Thailand, speaking on behalf of the Association of Southeast Asian Nations, welcomed Myanmar’s commitment and efforts to enhance socio-economic development, promote good governance, democratic practices and human rights, and to achieve peace, national unity and reconciliation. It urged Myanmar to continue implementing the recommendations of the Advisory Commission. European Union regretted that Myanmar had discontinued cooperation with the Special Rapporteur, and raising concern about grave human rights violations, advocated for the establishment of an independent mechanism to investigate those crimes. The European Union called on Myanmar to allow full safe, and unhindered humanitarian access. Spain urged Myanmar to fully cooperate with the Council and its mechanisms, and positively noted the demilitarization of the Government and the empowerment of civilian authorities, but was concerned about the vulnerability of thousands of displaced Rohingya children.
Afghanistan regretted that Myanmar had not implemented the Council’s resolution and underlined the importance of ensuring accountability and bringing perpetrators to justice. Myanmar should re-start cooperation with the Special Rapporteur and begin repatriating the Rohingya refugees. Estonia remained deeply concerned about the continuous human rights violations in Myanmar, including grave violations against children, and said that the international community should not accept impunity for violations and abuses of international human rights law. Denmark expressed deep concern about the continued grave human rights violations committed in Rakhine, Kachin and Shan states in Myanmar, and expressed its support for the ongoing efforts to establish an independent mechanism to investigate those crimes. Denmark was further concerned about the limited space for independent media in Myanmar.
Liechtenstein was particularly concerned about the violence against children, including murder and rape, and stressed the obligation of the international community to follow other avenues for accountability, including a new mechanism to focus on all the atrocities committed in Myanmar, and not just the deportations of the Rohingya. Lithuania was concerned about the excessive and disproportionate use of force by the police against protestors and said that the application of restrictive and ill-defined laws against defenders of civil society was unacceptable. Myanmar should immediately release the two Reuters journalists imprisoned for seven years for their coverage of the atrocities against the Rohingya. India said it was necessary to address the root causes of the conflict and stressed that threatening Myanmar with a punitive approach at the International Criminal Court would not help. Bangladesh could not continue to host such a large community of displaced people and, although India had delivered nearly $2 million in aid, it was important that the conflict was resolved.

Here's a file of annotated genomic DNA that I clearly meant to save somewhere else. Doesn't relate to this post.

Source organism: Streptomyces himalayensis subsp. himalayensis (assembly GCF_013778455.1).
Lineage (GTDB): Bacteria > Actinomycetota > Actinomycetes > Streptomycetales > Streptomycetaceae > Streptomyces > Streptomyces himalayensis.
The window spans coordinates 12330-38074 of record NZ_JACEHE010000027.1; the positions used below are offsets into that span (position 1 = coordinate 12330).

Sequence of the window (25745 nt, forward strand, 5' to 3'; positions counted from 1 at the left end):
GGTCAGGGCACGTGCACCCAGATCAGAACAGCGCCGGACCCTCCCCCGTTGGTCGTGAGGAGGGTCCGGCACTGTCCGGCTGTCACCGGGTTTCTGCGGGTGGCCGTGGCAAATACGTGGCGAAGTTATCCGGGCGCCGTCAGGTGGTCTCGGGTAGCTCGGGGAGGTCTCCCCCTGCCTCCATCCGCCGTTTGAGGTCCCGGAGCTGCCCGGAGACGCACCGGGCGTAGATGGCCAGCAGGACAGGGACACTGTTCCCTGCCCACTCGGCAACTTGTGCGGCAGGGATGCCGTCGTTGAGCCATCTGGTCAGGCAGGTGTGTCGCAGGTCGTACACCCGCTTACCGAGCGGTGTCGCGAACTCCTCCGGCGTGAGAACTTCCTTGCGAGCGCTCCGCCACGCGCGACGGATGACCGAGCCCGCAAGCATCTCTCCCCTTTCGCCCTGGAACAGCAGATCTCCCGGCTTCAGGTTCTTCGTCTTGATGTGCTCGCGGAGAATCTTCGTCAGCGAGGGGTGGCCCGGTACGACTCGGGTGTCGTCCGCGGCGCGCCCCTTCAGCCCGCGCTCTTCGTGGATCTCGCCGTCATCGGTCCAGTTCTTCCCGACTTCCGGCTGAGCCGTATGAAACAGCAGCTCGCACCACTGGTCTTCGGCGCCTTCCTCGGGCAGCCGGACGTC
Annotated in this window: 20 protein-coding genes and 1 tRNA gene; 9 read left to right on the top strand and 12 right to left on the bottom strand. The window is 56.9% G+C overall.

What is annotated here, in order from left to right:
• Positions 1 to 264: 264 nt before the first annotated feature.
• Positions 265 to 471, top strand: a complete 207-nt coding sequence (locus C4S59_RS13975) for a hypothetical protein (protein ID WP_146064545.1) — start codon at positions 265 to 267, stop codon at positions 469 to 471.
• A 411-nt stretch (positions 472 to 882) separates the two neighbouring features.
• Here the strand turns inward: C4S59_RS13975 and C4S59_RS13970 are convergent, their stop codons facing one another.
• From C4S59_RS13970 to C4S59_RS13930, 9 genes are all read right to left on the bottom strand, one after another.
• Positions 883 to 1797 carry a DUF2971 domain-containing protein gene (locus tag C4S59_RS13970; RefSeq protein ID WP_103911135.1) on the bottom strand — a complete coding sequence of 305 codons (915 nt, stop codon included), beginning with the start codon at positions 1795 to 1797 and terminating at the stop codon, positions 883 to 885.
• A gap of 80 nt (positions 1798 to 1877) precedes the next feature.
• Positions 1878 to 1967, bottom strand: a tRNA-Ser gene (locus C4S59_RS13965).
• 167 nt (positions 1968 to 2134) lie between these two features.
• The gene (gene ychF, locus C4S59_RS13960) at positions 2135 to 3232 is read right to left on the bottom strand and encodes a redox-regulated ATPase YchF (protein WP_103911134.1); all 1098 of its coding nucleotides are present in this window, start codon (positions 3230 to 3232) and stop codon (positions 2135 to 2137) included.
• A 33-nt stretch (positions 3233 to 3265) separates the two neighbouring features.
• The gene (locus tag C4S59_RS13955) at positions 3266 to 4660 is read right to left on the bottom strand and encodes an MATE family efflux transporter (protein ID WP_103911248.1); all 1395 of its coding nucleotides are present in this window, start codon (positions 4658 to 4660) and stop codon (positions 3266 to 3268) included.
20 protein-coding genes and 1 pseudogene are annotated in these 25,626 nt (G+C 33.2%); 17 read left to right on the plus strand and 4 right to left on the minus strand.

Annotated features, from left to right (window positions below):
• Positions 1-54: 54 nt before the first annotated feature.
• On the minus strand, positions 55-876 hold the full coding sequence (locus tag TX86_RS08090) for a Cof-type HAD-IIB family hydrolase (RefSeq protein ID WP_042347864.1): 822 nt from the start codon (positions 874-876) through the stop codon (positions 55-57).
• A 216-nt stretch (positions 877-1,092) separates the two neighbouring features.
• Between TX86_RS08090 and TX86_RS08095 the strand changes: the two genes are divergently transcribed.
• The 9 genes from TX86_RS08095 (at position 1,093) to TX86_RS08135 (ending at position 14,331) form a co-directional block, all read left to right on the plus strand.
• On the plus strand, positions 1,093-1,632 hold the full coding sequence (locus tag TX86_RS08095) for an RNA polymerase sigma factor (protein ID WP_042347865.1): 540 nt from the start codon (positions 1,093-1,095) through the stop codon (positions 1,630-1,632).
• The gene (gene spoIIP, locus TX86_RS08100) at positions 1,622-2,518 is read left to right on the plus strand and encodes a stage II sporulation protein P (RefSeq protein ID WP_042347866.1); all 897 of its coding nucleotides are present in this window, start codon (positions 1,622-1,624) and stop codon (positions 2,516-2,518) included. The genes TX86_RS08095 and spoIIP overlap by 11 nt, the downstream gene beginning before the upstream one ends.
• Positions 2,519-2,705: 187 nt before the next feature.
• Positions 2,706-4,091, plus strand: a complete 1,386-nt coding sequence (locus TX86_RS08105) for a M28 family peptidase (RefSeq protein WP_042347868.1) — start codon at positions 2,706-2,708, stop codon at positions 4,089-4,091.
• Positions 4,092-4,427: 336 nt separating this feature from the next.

United Kingdom regretted the escalation of violence between the Arakan Rohingya Salvation Army and the Tatmadaw in Rakhine state, and called on all states to show restraint. There needed to be accountability for the perpetrators of crimes and achieving this in a domestic process, if credible, was preferable. Belgium welcomed the progress made by Myanmar in addressing the conflict and stressed the critical importance of addressing the root causes of the conflict in order to achieve peace. In doing so, Myanmar should implement the recommendations of the Advisory Commission on Rakhine state. Canada was deeply troubled by reports of increased violence in Rakhine, Shan and Kachin states, and said that the plan to close the camps for the internally displaced persons should not be implemented without the displaced people having a voice. Canada also stressed that repatriation should include clear policies on citizenship for the returnees.
Germany urged Myanmar to cooperate with the Special Rapporteur in demonstration of its commitment to improve the human rights situation. Bangladesh had greatly helped thousands of refugees who had fled the country, noted Germany, and expressed concern about the spread of hate through well-orchestrated policies. Croatia shared the Special Rapporteur’s view that the international community should focus on justice and accountability for victims, and asked how gender perspectives could be included in a policy discussion on all relevant issues in the peace process. Iraq was concerned about gross human rights violations revealed by the report and invited Myanmar to step up to its moral and legal commitments and provide protection for the population. The agreement between Bangladesh and Myanmar on the return of refugees was welcomed and concrete measures were expected.